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Citing Safety and Environmental Concerns, USACE Closes Some Canyon Lake Recreation Areas

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Citing Safety and Environmental Concerns, USACE Closes Some Canyon Lake Recreation Areas

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Traffic control measures are expected over the Fourth of July at the popular Overlook Park, whose Dam Access Road offers one of the most scenic vistas in the area.

Staff at the U.S. Army Corps of Engineers (USACE) Canyon Lake office is fed up with the overcrowding, drownings, accidents, chaos and littering on the shoreline of the federal asset it owns and manages.

Friday, USACE Canyon Lake Manager Javier Pérez Ortiz said some recreation areas will close indefinitely on weekends due to safety and environmental concerns. Further closures could be announced in the near future.

Guadalupe Trail and Stilling Basin parking lots will close on Saturdays, Sundays and major holidays. The parking lot that provides access to the Americans with Disabilities Act (ADA) fishing pier remains open.

North Park’s campground opens Fridays at 3 p.m and closes at 2 p.m. Sundays and Federal Holidays. All of the other areas that USACE manages are open.

Traffic control measures are expected over the Fourth of July at the popular Overlook Park, whose Dam Access Road offers one of the most scenic vistas in the area.

Boat ramps are not affected by USACE’s announcement. Most boat ramps are operated by Comal County.

“In recent weeks, large crowds have been gathering in and around Overlook Park and the Guadalupe Trail. The size of the crowds have caused concern for public safety and negative impacts to the environment,” Pérez Ortiz said.

On Facebook, USACE said large amounts of garbage and other debris are routinely left behind by crowds and vegetation has been damaged due to the number of vehicles being operated and parked off roads and designated parking lots. The Stilling Basin fence located at the Guadalupe parking lot has been vandalized several times recently.

USACE’s Canyon Lake staff asks visitors to practice leave-no-trace measures, use designated trash receptacles and always wear a life jacket in or near the water.

Doug Leecock is the spokesperson for the Canyon Lake Boat Ramps Community Alliance (CLBRCA), which is working with stakeholders like USACE, Comal County, Water Oriented Recreation District of Comal County (WORD) and the Guadalupe-Blanco River Authority (GBRA) to bring law-and-order to the chaos at boat ramps.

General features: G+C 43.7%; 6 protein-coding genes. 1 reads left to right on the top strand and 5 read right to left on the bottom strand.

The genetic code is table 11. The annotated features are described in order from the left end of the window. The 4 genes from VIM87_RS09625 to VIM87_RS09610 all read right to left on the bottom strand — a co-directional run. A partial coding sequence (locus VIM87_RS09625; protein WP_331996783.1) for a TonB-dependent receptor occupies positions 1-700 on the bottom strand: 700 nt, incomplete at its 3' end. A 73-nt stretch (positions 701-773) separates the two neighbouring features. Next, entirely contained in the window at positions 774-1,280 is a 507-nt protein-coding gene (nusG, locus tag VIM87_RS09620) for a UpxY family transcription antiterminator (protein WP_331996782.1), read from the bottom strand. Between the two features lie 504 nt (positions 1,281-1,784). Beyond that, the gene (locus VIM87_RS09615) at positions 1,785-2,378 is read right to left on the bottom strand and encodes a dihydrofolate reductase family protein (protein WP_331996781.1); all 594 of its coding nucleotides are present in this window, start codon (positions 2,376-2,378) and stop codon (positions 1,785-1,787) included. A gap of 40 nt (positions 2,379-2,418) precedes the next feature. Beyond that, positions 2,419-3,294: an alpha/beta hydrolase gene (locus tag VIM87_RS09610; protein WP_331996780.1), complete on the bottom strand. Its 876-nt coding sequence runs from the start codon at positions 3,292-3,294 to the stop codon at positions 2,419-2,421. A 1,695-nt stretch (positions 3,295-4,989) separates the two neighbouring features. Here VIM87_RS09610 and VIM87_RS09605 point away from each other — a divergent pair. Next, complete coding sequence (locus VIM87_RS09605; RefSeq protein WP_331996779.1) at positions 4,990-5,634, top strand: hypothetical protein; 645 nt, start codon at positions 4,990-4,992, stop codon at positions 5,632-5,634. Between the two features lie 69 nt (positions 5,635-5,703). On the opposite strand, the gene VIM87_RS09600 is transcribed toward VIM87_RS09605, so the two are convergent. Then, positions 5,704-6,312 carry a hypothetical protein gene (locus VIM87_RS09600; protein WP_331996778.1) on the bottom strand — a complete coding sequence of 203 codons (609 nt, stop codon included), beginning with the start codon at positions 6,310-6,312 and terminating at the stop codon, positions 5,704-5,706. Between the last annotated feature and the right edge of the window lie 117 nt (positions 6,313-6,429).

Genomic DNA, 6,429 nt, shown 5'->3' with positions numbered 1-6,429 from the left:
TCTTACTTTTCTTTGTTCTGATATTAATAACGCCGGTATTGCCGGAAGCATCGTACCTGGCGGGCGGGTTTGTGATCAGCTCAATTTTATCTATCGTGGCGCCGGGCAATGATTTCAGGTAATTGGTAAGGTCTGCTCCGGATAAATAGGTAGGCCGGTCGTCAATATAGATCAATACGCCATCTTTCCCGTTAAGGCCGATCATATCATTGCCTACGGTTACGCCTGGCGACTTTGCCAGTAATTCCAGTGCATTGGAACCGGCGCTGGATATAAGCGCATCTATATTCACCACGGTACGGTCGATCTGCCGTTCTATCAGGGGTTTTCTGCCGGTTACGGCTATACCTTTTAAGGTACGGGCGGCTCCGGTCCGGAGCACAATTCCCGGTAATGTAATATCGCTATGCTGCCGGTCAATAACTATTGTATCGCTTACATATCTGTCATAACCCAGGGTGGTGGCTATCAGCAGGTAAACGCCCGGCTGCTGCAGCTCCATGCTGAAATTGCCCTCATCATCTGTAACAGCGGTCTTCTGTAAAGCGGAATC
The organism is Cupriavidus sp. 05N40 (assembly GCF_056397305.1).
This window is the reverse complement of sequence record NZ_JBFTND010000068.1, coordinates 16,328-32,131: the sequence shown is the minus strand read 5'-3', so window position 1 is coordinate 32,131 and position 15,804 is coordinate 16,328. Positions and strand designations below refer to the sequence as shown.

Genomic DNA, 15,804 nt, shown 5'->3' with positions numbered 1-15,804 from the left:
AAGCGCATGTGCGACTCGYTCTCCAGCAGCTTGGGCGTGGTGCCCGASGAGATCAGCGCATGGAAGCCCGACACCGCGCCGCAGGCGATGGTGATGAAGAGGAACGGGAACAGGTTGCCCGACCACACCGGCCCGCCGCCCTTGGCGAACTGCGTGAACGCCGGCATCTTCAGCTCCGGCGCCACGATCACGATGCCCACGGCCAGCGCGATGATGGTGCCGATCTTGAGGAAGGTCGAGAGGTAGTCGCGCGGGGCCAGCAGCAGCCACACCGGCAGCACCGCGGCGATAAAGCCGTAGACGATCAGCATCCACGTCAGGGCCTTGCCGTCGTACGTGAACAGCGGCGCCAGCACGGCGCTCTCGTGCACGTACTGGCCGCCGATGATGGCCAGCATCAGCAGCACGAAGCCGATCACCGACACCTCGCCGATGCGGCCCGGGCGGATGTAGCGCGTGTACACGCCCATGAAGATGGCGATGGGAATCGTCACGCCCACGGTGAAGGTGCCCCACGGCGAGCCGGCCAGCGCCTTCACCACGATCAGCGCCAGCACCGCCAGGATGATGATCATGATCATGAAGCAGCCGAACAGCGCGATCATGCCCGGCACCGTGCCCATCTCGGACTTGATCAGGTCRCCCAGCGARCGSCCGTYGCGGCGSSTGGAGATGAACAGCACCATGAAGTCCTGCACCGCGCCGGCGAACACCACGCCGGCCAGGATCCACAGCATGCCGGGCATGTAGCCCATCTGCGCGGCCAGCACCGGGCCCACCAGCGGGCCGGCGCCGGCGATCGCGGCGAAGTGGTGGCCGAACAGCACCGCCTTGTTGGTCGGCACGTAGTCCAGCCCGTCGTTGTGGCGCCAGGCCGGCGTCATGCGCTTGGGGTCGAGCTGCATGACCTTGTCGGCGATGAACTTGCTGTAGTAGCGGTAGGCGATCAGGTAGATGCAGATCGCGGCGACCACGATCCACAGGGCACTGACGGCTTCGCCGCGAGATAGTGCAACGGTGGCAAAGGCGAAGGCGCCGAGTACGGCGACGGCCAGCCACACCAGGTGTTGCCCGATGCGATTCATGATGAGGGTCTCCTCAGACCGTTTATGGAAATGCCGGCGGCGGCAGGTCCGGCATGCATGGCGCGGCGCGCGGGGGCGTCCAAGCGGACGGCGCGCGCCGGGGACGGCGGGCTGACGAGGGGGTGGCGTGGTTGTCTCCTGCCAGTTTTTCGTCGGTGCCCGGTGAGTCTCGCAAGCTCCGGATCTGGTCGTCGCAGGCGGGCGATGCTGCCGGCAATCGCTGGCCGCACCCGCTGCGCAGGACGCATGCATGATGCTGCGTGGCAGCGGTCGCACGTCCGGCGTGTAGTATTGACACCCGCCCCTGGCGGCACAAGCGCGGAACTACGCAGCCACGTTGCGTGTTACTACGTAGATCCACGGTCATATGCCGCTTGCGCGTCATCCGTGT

He said closing recreational areas right before the Fourth of July weekend isn’t helpful and could make things worse at county-operated boat ramps.

“We understand that there is a need to protect the natural resources and private property around Canyon Lake, however implementing closures as a response will not simply make people stay away from the recreational opportunities at Canyon Lake,” he said. “All of the visitors will simply find the next-closest access point to relocate their gathering — boat ramps and adjacent shorelines.

“A park or ramp closure shifts the overcrowding, trash and lack of law enforcement to other resources and stakeholders, thereby perpetuating this cycle of not addressing the root causes,” Leecock said. “We are disappointed in the decision to close certain parks, as this will simply add significant pressure to park and boat-ramp locations that already have overcrowding, parking, safety, and trash issues, as clearly outlined in Comal County’s Boat Ramp Survey.

“The CLBRCA sees significant value in having all stakeholders meet to develop an implementable management plan that lays out a clear outline to protect the natural resources and private property while addressing obvious overcrowding, safety and parking issues to allow tax-paying citizens their right to enjoy Canyon Lake.”

On June 6 Canyon Lake Fire/EMS responded to its fourth serious water emergency — and second death — in a week.